New York City public schools handed out nearly 13,000 doses of the morning-after pill to high school students during the last school year and no one had to tell their parents about it.
The pills and other contraceptives were distributed to the students through the nurses' office under a new program called CATCH - Connecting Adolescents To Comprehensive Health. The program was made public in a New York Post report last September and was billed as part of a citywide solution to stem teen pregnancy. The morning-after pill can block pregnancy to up to 72 hours after sex.
At the time of the announcement, city officials said they had started giving out Plan B, another name for the morning-after pill, and other birth control through the nurses' office at only 13 city high schools and some 567 girls were reportedly given the drug, according to the New York Post. Another report from The New York Times also noted that while the pills would be available to students without parental permission, parents could opt their children out of the health program (and the provision of any contraceptives) at the start of the school year. Minors don't need parental permission to get contraceptives in New York State.
New data reported by the New York Post this week, however, revealed that not 13 but about 40 separate "school-based health centers" served up 12,721 doses of Plan B in the 2011-2012 school year. That was an increase compared to the 10,720 doses issued during the 2010-2011 school year, as well as on the 5,039 issued during the 2009-2010 school year.
"This administration has basically been telling bold-faced lies," the Rev. Jason McGuire, executive director of the New Yorker's Family Research Foundation, told The Christian Post on Thursday. "New York City parents were led to believe that this was just a small program. But we have now seen this program grow exponentially. This is an issue on which the parents are going to have to loudly voice their opinion because the mayor's administration has been largely deaf [to it]," he added.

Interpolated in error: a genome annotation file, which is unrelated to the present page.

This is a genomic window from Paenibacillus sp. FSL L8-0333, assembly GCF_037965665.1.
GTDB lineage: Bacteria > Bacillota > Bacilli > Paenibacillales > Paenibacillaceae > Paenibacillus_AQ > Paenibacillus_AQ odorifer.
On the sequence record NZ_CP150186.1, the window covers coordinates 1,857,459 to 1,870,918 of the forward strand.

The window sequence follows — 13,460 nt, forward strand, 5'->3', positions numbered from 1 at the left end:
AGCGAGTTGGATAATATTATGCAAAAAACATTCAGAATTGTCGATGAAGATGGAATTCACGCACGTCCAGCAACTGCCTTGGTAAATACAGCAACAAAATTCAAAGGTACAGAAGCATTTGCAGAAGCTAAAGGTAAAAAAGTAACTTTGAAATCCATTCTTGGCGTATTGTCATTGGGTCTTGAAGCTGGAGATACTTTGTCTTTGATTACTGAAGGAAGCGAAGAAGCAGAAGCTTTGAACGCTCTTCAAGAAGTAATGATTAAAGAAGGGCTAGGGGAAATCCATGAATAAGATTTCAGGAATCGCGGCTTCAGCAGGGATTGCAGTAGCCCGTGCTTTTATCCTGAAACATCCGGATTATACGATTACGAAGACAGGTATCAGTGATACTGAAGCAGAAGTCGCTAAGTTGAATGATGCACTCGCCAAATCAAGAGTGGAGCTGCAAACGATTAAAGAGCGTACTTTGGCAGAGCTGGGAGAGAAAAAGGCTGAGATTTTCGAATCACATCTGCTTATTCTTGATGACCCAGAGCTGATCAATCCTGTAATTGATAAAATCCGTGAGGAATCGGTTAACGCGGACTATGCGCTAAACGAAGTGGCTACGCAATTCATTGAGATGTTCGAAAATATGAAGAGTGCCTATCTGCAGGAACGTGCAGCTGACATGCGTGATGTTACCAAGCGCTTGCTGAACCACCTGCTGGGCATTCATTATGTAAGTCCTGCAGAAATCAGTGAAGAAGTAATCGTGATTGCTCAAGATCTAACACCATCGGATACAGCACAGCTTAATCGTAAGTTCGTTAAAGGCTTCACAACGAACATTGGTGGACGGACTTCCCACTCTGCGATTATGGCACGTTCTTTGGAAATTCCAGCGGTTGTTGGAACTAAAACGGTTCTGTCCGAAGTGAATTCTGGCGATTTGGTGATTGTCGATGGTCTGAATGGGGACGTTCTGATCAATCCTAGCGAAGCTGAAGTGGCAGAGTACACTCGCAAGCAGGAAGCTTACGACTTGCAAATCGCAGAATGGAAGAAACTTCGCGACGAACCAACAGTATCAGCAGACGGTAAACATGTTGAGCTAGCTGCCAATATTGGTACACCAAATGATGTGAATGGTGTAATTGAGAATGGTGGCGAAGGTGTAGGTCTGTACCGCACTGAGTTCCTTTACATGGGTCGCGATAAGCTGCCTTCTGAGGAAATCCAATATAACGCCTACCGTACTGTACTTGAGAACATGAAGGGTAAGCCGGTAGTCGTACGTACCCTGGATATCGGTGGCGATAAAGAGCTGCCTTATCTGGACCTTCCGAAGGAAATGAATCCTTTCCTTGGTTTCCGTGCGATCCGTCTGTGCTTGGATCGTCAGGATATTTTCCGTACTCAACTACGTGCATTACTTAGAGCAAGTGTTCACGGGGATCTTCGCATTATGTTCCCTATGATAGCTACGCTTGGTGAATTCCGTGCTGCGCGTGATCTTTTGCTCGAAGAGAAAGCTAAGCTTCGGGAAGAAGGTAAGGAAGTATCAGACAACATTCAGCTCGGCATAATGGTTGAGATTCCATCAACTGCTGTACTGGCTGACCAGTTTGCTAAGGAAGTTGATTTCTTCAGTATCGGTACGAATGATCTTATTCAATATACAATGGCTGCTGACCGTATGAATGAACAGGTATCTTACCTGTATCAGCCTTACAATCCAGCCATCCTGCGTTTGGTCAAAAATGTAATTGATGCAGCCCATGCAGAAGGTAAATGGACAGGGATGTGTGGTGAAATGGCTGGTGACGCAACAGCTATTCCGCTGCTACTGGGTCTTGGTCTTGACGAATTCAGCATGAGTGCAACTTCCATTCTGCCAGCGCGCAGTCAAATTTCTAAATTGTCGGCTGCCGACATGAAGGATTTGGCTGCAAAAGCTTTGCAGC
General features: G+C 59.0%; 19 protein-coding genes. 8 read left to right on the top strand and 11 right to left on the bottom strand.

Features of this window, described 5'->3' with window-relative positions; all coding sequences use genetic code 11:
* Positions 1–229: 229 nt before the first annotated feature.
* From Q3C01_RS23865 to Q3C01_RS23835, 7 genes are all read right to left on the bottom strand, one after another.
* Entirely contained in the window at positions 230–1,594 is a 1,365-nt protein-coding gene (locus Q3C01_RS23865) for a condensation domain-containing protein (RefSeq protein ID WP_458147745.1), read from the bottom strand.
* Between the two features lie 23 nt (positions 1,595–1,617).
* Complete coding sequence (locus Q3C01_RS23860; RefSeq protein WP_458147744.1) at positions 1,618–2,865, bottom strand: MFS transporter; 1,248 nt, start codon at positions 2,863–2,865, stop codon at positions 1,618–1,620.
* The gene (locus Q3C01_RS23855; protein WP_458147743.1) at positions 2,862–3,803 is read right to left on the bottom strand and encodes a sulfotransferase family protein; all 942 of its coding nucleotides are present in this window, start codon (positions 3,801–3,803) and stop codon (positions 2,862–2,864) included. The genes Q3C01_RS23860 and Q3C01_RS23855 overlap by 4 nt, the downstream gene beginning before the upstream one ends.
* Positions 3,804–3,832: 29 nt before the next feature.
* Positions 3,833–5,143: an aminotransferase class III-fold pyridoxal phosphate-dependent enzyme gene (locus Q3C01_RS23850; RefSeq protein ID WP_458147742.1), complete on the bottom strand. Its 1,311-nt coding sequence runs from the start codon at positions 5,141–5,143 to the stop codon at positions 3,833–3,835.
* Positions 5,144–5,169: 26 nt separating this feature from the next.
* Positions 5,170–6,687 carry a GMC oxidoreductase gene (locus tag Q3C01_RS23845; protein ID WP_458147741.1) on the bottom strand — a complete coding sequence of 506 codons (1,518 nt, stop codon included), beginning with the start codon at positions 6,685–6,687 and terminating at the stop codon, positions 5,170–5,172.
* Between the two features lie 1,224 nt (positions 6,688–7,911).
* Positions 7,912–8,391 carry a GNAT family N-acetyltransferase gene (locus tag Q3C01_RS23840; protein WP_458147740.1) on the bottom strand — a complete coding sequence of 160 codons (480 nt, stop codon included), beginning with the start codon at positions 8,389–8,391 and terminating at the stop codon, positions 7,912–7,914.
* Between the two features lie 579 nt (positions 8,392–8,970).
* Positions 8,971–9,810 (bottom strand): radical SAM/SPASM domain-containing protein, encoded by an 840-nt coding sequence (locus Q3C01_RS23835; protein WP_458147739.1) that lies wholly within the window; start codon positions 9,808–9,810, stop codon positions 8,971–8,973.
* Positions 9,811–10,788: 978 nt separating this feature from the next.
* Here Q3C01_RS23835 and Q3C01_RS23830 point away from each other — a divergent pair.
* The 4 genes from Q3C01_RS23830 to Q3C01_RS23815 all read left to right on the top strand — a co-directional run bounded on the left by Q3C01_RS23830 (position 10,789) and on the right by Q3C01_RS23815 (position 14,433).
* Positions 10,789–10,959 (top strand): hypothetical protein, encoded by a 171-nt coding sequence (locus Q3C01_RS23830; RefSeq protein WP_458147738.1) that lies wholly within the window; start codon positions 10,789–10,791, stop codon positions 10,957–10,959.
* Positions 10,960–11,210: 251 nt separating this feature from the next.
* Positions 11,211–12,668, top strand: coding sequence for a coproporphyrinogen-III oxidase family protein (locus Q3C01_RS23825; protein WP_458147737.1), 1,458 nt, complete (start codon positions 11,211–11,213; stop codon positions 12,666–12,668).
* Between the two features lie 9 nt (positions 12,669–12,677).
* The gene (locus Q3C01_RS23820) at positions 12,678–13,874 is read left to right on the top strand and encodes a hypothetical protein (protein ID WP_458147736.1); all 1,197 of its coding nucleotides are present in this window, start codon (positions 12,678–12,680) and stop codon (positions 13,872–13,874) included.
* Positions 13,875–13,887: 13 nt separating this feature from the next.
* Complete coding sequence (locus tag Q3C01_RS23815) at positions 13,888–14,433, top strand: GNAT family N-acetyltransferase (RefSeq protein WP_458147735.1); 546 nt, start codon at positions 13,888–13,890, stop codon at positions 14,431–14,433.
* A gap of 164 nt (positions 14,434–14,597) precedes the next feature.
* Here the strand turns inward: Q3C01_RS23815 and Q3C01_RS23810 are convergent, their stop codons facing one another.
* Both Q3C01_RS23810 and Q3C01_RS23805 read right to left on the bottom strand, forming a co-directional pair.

He also noted that schools say "they give parents an opt-out form but they should make it opt-in" as most of the forms don't make it home to them anyhow. "I think it's counter-productive and counter-intuitive for them to do this," he said.
Penny Nance, CEO and president of Concerned Women for America, highlighted her concerns about giving students the morning-after pill.
"As a woman and a mom, the idea of young girls getting any unauthorized medication at school is a concern. Ibuprofen isn't even allowed without explicit parental approval. Who are the geniuses that decided this is a good idea?" asked Nance in an op-ed.
"Unashamedly, the NYCDOE has placed their politics above students and their well-being. And if the NYCDOE wants to play politics, then parents must step up to the election polls and make their complaints heard," said Nance.
NYC Parents Union President Mona Davids, whose 14-year-old attends a Manhattan high school, told the New York Post that the news was worrisome. "I'm in shock," she said. "What gives the mayor the right to decide, without adequate notice, to give our children drugs that will impact their bodies and their psyches? He has purposely kept the public and parents in the dark with his agenda."
Davids, who is black, added that most school-based health centers are in poor neighborhoods and they targeted the black and Latino populations. According to the New York Post report, besides "emergency contraception," about 40 school-based clinics have dispensed prescriptions for birth-control pills, intrauterine devices (IUDs), hormone-delivering injections and Patch and NuvaRing – covering a total 93,569 monthly cycles through June 2012.
Handouts of birth-control packets rose from 6,027 in 2009-10 to 10,462 last year. Depo-Provera injections rose from 1,213 to 2,117. Plastic IUDs were also inserted in the uterus, where they can remain for years. New York City reported that some 6,300 NYC girls under age 17 had unplanned pregnancies last year, and more than half had abortions. Of those who gave birth, about 70 percent drop out of school, making their futures bleak, said the report.